But with 500 customers a month in retail, and production of 700 to 900 pounds of merchandise wholesale, he’s looking to hire a few people—if he can find the right ones. “Another burden is finding the right team with the low unemployment rate in New Hampshire,” he says.

Aissa says he’s glad he started the business because “it brought me into the American culture faster… I’m very thankful for the fact people have been really supportive and nice. It keeps me going.”

William Gillett, former dean of the business school at Southern NH University and a past Christos and Mary Papoutsy Distinguished Chair in Ethics and Social Responsibility at the school, says immigrants may be more driven to succeed than others.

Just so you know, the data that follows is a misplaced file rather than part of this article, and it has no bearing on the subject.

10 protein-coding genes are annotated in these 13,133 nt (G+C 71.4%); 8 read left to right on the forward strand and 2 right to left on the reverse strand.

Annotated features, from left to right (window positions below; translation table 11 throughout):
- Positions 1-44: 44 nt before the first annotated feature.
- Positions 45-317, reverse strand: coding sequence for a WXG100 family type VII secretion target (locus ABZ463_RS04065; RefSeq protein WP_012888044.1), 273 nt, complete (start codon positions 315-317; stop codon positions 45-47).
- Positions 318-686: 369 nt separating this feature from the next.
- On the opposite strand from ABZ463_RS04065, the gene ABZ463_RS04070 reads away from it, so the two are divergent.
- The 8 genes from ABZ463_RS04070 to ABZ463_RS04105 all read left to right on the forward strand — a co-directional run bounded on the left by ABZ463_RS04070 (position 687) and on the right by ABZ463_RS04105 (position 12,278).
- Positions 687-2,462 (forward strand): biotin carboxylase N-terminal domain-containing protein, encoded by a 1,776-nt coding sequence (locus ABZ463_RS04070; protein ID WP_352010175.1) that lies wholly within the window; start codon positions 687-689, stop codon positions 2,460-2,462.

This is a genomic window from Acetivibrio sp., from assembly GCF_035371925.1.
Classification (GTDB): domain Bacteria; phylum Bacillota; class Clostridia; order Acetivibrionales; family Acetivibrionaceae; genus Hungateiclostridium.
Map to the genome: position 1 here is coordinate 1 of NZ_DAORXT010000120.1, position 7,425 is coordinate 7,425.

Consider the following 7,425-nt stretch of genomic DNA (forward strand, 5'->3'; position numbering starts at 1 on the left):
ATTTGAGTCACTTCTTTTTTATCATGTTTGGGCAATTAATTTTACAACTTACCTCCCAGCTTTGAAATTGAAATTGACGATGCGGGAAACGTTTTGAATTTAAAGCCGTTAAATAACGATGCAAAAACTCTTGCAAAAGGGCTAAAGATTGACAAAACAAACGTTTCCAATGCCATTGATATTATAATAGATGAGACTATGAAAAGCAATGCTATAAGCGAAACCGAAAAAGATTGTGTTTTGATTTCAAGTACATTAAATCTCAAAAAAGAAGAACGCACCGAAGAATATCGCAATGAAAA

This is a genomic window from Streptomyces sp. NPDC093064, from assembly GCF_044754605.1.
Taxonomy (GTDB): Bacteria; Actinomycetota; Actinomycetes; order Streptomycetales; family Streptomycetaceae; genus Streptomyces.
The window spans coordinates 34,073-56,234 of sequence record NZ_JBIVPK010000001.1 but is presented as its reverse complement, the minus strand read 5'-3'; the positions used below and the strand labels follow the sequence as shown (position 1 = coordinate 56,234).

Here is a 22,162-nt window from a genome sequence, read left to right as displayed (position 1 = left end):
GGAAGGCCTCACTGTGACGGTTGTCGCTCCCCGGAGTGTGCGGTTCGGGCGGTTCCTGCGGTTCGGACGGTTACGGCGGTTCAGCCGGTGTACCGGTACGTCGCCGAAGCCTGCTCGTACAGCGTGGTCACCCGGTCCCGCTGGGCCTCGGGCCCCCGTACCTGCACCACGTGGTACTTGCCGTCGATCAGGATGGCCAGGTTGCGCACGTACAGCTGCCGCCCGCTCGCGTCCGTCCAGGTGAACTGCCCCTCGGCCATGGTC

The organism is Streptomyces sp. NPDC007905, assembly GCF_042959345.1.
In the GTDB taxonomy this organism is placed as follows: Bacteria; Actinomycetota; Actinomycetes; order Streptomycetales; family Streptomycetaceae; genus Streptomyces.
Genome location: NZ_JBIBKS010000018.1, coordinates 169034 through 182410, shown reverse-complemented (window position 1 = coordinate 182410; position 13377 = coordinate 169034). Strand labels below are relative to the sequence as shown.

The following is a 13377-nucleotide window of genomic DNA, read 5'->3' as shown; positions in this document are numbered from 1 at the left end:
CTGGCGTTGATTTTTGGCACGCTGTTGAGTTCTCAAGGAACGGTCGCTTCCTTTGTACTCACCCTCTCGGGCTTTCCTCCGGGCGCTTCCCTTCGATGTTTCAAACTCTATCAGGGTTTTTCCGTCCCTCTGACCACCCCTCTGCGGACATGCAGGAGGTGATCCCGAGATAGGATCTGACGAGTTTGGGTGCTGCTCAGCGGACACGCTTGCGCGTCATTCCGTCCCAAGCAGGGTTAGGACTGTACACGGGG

“They have nowhere to go back to,” says Gillett, who is also past chair of the board for the International Institute. “They embrace the culture. In many respects, they’re more motivated. They don’t expect anything to be given to them. Their opportunity and their life is going to be what they make of it. The great gift they’ve already been given is just coming here. It’s just a different attitude. You see this opportunity, coming from a place where you had none.”

It’s a thought echoed by many immigrant business owners, who say they’re willing to go the extra mile to pursue the American dream because they remember what life is like in their homelands.

“I saw my father cry twice in my life,” says Acharya, the Bhutanese immigrant whose family lost everything when they were forced from their home. “Once was when I bought a home here, and we entered the home and he said, ‘After 26 years we have a home’ because he had to leave the house he built in Bhutan. The other time was December 2014 at the courthouse in Concord. Four of us were naturalized: myself, my wife, my father and my mother. He cried while he was holding an American flag.”

All Stories